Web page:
COVID-19 pandemic: Incidence of phobia, anxiety disorder up: Experts

COVID-19 pandemic: Incidence of phobia, anxiety disorder up: Experts

Psychologists and counsellors from the Ludhiana are reporting an increase in the incidence of phobias and anxiety disorders among people. Photo for representation only.

Minna Zutshi

Tribune News Service

Ludhiana, July 24

A few tips

  • Stay informed

  • Do not keep watching news the entire day

  • Remain in communication with your near and dear ones, video chatting helps

  • Follow a dincharya (daily routine)

  • Stay active

  • Hobbies help

  • Music therapy, art therapy are healing

  • Meditation, playing with pets, talks with friends have a positive impact

Even as the ‘normal behaviour’ is registering a change in the wake of the Covid-19 pandemic, psychologists and counsellors from the city are reporting an increase in the incidence of phobias and anxiety disorders among people. “People are experiencing social isolation. Problems like anxiety, depression, Obsessive Compulsive Disorders (OCDs) are showing an increase,” says a city-based psychologist and counselor, Dr Ravinder Kala.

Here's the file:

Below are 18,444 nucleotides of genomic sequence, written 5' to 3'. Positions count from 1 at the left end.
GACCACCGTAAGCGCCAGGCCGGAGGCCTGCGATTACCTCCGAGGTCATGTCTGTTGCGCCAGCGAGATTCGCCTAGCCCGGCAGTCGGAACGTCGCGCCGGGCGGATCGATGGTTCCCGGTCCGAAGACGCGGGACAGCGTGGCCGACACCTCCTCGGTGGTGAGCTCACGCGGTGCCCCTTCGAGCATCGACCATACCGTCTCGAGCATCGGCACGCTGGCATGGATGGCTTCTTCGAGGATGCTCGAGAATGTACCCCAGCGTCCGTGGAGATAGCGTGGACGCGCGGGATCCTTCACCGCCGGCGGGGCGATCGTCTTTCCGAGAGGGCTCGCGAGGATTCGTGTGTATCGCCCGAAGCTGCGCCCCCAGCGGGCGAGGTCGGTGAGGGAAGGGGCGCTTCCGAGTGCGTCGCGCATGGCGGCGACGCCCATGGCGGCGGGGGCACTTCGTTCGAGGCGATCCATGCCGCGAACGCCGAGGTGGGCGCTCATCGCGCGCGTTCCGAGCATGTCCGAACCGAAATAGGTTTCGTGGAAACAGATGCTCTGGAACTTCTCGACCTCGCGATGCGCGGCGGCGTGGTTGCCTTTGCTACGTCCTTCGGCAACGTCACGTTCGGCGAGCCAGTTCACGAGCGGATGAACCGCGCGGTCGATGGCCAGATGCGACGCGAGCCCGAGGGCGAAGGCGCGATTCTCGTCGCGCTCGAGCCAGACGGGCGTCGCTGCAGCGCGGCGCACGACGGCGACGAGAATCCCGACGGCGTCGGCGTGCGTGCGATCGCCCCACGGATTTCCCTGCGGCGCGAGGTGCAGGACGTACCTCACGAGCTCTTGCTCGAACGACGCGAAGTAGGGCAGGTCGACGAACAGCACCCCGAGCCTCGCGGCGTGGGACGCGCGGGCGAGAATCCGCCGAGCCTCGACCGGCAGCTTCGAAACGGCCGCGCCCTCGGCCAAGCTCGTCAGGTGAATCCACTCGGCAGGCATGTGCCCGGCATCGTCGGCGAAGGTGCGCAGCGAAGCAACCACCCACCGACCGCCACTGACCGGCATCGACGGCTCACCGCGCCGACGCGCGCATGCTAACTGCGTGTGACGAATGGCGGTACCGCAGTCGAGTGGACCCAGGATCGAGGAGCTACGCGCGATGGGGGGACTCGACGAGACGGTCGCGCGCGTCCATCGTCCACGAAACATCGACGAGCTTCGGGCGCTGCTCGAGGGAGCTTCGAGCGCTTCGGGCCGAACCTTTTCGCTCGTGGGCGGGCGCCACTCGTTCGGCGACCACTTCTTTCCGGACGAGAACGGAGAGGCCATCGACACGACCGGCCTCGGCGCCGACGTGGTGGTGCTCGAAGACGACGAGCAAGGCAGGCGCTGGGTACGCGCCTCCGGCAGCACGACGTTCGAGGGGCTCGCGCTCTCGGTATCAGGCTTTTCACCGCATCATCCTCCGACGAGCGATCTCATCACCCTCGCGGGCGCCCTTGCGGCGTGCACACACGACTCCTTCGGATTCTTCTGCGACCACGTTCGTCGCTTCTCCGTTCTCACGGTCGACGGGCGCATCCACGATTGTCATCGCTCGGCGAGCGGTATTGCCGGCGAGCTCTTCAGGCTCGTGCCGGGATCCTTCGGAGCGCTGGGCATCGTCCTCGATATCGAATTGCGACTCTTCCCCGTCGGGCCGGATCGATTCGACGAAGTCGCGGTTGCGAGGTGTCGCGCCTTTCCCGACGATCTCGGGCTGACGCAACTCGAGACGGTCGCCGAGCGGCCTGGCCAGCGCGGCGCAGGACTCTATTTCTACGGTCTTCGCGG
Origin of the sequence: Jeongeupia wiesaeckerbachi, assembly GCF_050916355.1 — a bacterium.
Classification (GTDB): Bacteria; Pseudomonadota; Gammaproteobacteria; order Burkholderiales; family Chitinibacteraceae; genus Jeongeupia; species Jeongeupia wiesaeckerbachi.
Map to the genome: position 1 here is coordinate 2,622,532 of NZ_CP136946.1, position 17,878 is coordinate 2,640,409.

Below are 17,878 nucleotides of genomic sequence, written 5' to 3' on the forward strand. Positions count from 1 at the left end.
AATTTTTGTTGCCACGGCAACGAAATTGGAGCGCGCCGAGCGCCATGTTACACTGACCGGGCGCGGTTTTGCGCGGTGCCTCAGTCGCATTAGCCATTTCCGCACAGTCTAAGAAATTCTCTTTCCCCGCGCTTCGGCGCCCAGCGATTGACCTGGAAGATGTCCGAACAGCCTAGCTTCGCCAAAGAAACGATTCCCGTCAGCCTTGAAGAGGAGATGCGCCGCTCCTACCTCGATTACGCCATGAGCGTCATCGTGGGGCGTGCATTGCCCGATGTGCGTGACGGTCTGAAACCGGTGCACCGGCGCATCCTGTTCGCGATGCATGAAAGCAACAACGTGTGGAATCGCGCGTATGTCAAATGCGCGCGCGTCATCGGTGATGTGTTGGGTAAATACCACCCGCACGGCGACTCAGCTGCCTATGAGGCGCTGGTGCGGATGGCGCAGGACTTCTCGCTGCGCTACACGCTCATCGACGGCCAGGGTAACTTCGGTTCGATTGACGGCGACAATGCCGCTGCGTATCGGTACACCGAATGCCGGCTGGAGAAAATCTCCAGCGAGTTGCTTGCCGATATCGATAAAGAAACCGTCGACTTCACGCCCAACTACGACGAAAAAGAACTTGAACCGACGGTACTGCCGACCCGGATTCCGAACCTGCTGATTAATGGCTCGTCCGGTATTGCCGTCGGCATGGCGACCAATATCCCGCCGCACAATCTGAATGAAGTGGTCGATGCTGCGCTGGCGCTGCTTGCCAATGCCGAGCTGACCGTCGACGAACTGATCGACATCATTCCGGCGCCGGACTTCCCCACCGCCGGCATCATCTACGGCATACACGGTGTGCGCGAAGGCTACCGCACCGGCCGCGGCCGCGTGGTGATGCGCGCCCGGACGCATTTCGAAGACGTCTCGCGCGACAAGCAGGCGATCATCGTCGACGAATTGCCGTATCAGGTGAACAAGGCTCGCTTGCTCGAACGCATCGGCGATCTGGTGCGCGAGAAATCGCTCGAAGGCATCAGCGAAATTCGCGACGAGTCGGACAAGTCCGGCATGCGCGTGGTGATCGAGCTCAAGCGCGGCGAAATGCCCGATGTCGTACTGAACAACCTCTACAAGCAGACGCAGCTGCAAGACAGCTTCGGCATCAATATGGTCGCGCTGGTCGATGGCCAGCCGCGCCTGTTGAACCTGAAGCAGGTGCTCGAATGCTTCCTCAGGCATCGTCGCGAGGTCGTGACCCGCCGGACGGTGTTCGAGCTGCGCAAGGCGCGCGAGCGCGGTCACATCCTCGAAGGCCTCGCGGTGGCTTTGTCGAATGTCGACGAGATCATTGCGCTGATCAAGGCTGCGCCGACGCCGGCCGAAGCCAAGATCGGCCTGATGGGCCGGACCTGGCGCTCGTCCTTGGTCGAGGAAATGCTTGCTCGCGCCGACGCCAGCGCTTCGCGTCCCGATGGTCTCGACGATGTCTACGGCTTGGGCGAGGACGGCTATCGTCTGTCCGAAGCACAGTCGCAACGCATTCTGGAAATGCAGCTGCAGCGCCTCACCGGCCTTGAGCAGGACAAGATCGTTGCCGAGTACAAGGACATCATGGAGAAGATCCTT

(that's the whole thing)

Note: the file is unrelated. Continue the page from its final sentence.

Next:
Emotional deprivation is exacerbating these problems. “We, as a people, are used to touching and hugging. But with restricted social interactions, the people are feeling emotionally deprived,” she adds.

A 35-year-old Ludhiana-based schoolteacher, requesting anonymity, says the pandemic dominates his thoughts. “The first thought that crosses my mind in the morning is Covid-related. I worry about the safety and health of my children. At night, too, I have anxious thoughts about Covid-19. I get very worried when youngsters in the family show carelessness about precautions and guidelines,” says the teacher.

According to experts, in some cases, the precautions become ritualistic and elaborate to a pathological degree. There is a feeling of loneliness and a worry about life. Such people are too scared even to venture out of their homes. Those who are already anxious and have low coping abilities are more affected. At the other extreme are the individuals who throw all caution to the winds. “Whenever we face any potentially threatening situation, with time our anxiety level becomes a little less intense. This is due to habituation. In fact, habituation makes us less fearful and also less cautious,” explains Dr Kala.

An Ayurveda consultant and counselor, Dr Suneet Aurora, talks about ‘emotional immunity’. “As the world grapples with the Covid-19 pandemic, the term ‘emotional immunity’ assumes significance. Just as we need immunity in our body to prevent and fight infections and inflammations, so we need a strong emotional immunity too,” he said during a web-talk. He defines ‘emotional immunity’ as having a balanced mind that is resistant to negative stimulus. “Lockdown was same for everyone, but people suffered according to the condition of their physical, emotional and financial immunity.”

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